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|Title:||Australian Celebrity Chefs 1950-1980: A Preliminary Study||Contributor(s):||Brien, Donna Lee (author)||Publication Date:||2006||Handle Link:||https://hdl.handle.net/1959.11/1989||Abstract:||"Recognition can be so temporary—the carefully maintained ego can be so fragile, just when you think you have made the big time, something comes along to kick you right back to the chorus line" (Bernard King, quoted in Allerton, 1980, p. 33).It is now accepted that, during the second half of the twentieth century, Australians displayed a new approach to the food they ate - moving away from largely Anglo-Saxon influenced (although locally inflected) foods and meals that were prepared and eaten in the home - to consume a wider range of more international foods and meals that are, increasingly, prepared and eaten away from home. In 'The Oxford Companion to Australian Folklore', Davey stresses that the term "foodways" is "widely used in international folklore studies to describe not only 'what' is eaten by a particular group of people but also the variety of customs, beliefs and practices surrounding the production, preparation and presentation of food within that group" (1993, p. 182).||Publication Type:||Journal Article||Source of Publication:||Australian Folklore, v.21, p. 201-218||Publisher:||Australian Folklore Association||Place of Publication:||Armidale, Australia||ISSN:||0819-0852||Field of Research (FOR):||190402 Creative Writing (incl Playwriting)||Peer Reviewed:||Yes||HERDC Category Description:||C1 Refereed Article in a Scholarly Journal||Other Links:||http://www.une.edu.au/folklorejournal/||Statistics to Oct 2018:||Visitors: 129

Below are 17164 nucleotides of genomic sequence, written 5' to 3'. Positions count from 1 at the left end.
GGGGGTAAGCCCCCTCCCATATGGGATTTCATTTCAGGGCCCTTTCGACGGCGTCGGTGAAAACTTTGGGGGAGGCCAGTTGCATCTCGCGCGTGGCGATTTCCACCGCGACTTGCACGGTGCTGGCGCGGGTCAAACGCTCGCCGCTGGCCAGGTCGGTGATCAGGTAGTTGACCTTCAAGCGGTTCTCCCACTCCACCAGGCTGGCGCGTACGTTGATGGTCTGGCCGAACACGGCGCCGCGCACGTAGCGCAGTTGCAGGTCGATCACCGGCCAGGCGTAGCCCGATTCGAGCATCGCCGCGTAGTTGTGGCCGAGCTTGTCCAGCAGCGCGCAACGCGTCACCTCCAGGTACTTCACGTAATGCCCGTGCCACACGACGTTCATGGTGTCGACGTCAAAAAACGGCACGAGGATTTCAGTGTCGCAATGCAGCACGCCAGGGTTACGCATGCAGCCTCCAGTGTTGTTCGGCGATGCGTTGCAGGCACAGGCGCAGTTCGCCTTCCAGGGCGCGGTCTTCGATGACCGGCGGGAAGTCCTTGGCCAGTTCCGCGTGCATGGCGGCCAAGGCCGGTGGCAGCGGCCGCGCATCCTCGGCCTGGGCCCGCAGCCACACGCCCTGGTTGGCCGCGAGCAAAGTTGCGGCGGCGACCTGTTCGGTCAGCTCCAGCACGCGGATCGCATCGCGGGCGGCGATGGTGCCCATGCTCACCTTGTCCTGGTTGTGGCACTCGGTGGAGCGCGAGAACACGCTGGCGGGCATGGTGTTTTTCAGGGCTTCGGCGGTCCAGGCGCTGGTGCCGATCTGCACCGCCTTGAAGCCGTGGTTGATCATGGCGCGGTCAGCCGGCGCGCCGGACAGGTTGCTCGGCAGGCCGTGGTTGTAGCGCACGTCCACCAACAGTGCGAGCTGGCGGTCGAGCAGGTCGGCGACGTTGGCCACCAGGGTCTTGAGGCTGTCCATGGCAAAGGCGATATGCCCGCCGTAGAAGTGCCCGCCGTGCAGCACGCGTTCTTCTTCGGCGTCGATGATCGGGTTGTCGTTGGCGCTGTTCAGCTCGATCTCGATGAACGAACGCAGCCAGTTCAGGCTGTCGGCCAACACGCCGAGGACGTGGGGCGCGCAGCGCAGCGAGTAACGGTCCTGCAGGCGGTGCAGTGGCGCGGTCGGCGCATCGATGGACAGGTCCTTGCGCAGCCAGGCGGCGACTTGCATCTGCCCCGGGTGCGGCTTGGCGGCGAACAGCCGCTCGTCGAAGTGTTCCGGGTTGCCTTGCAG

|Appears in Collections:||Journal Article|
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